Jusoor Summer Program 2018: Untitled

Kiersten Blake, United States

What does Jusoor mean to you?

As I got off the bus, far away from Los Angeles and New York, my two homes, to stand face-to-face with Jusoor’s Jarrahiyeh school, I would like to remember that I was unafraid and sure of my decision…but, in all reality, I was nervous. I set my things down in my new classroom, number 5, and rushed to the outhouse to stand over the porcelain covered hole in the ground. I would like to say that my year of Arabic studies came in handy as the children slowly made their way into the classroom, but my mind went blank as it became apparent that the dialect of their home village was lightyears away from what I had practiced. Before, I would have believed that the students would not like me, as I was American, a symbol of tragedy and black, something alien…instead I was embraced despite all my pitfalls and called “friend”. I was called “beautiful” as students said my hair was as curly as theirs and that our skin colors were one in the same. It was then that I felt something I did not realize I would feel on this whirlwind of a trip, love.

Jusoor means refuge.

Osama, the Vice Principal of the Jarrahiyeh, the second of the two Jusoor schools, said something like this to me one afternoon, “You know, education is important but for each and every child they need to feel happy, safe, secure, and only then can they grasp the concept. That is why you make a great teacher.” In a low tone, I tried to hide my impatience—I knew that but Osama had been sick for the past two days and I really wanted to go over the plans for the last-day-of-school-carnival—really, just face painting, dancing, and arts and crafts—we were trying to set up for the kids. Osama’s mind began to turn to other things, the fact that people in the camps were returning to Syria, the fact that Lebanon failed to introduce legislation allowing for Syrians to work in the country, the fact that his world that was barely patched together was unravelling again.
“Why don’t we focus on something happy?” I slipped. The moment the words came out, I immediately regretted them.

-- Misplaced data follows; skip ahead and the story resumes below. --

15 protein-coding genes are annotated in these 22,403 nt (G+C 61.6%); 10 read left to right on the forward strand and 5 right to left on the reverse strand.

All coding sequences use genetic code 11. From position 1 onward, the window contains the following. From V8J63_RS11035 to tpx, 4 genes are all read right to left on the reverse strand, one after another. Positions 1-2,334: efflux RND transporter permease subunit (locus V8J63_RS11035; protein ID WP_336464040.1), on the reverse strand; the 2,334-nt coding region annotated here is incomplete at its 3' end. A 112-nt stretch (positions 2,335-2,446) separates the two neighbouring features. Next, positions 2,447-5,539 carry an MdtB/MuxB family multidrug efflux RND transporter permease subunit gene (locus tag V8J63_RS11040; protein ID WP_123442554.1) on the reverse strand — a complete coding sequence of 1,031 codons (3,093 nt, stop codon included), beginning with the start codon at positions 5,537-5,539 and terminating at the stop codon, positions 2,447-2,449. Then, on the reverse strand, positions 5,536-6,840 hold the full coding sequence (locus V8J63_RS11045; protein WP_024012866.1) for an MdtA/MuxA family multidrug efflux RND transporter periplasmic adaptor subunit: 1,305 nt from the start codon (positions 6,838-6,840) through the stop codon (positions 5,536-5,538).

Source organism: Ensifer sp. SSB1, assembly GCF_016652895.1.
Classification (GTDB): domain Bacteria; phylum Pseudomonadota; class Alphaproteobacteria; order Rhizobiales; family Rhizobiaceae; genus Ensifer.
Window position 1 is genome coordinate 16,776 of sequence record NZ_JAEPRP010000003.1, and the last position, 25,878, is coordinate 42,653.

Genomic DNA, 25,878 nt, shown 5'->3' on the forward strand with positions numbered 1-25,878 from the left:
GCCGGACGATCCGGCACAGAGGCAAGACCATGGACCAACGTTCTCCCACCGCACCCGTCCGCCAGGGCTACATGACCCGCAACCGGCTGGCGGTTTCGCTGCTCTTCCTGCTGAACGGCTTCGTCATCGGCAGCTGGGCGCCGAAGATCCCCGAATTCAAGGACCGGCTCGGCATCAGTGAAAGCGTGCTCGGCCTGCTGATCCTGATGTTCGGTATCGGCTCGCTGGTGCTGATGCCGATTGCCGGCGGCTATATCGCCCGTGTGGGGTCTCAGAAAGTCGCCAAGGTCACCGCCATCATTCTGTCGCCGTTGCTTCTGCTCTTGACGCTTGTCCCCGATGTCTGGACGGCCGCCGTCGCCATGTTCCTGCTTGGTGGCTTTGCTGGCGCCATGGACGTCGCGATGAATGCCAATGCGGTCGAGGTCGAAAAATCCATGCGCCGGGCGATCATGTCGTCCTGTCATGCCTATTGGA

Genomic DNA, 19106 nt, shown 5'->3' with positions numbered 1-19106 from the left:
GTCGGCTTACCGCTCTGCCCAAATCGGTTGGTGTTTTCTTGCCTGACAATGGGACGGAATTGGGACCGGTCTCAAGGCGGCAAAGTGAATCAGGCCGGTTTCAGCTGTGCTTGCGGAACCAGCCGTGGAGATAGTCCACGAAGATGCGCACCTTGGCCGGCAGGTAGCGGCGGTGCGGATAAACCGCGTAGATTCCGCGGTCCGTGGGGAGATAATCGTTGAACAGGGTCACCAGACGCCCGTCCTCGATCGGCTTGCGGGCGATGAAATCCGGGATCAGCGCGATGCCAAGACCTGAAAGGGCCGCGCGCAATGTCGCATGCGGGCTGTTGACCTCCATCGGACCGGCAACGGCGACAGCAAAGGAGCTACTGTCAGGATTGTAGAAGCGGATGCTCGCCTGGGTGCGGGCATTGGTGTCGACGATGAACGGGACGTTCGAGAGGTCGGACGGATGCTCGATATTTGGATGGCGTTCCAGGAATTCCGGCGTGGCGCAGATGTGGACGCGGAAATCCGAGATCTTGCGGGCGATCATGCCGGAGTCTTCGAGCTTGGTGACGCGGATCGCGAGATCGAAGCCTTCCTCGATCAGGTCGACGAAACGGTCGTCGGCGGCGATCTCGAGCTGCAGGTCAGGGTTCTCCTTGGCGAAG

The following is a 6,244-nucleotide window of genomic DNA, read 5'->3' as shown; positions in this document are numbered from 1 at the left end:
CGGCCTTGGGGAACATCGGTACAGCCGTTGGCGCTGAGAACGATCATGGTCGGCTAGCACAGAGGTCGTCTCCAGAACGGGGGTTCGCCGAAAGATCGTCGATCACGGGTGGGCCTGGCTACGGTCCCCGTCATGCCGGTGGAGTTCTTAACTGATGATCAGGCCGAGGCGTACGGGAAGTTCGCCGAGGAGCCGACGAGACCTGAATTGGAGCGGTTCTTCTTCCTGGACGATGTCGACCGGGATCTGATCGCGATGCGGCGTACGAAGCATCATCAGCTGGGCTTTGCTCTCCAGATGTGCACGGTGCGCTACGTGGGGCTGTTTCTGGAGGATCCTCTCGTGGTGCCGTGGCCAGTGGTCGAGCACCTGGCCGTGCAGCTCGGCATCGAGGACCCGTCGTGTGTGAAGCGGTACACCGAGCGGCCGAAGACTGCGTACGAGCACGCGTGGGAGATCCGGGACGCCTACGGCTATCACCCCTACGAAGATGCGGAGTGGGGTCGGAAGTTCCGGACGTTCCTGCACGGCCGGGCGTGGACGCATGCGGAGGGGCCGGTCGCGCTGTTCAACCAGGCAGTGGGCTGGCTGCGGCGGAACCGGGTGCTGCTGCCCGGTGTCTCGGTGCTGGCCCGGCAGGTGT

Osama’s eyes went blank, the face that always was lit up with smiles was solemn, he was sick, but not from the any virus or bacterium. He was sick from the stress of not knowing what will come of the next day and for someone in his mid-20’s, it was slowly killing him. “You are privileged. You come from America. You cannot understand.”
And he was right, I could not understand. As a Jamaican female in the program, I had seen injustice happen in my very own community in America, but not like this. Where, aside from food, water, and shelter, complete and utter rest was also a privilege to have here. I bit my lip and looked down at the cement floor. I could not understand.

Jusoor means community.

The second to last day before we left the school, I walked around with Shadia and Olivia, the Filmmaker and photographer in charge of creating a short documentary for Jusoor’s new branding campaign, around the camp to fill their B-roll. With each step, my heart cracked a bit more as I ventured farther into the abyss. Osama told me that there were over 80 camps creating little neighborhoods in the area, but our tiny school only had 5 classrooms. Looking down the dirt path, I couldn’t see the end. Jusoor couldn’t reach all the children it could help. And after a month here in Lebanon, I began to finally crack. “Teacher…?” Aman, one of my students, ran up to me. Her ringlets flying in every which direction around the number 7 sticker placed on her forehead, a reward for getting her third math equation right. “….sad?”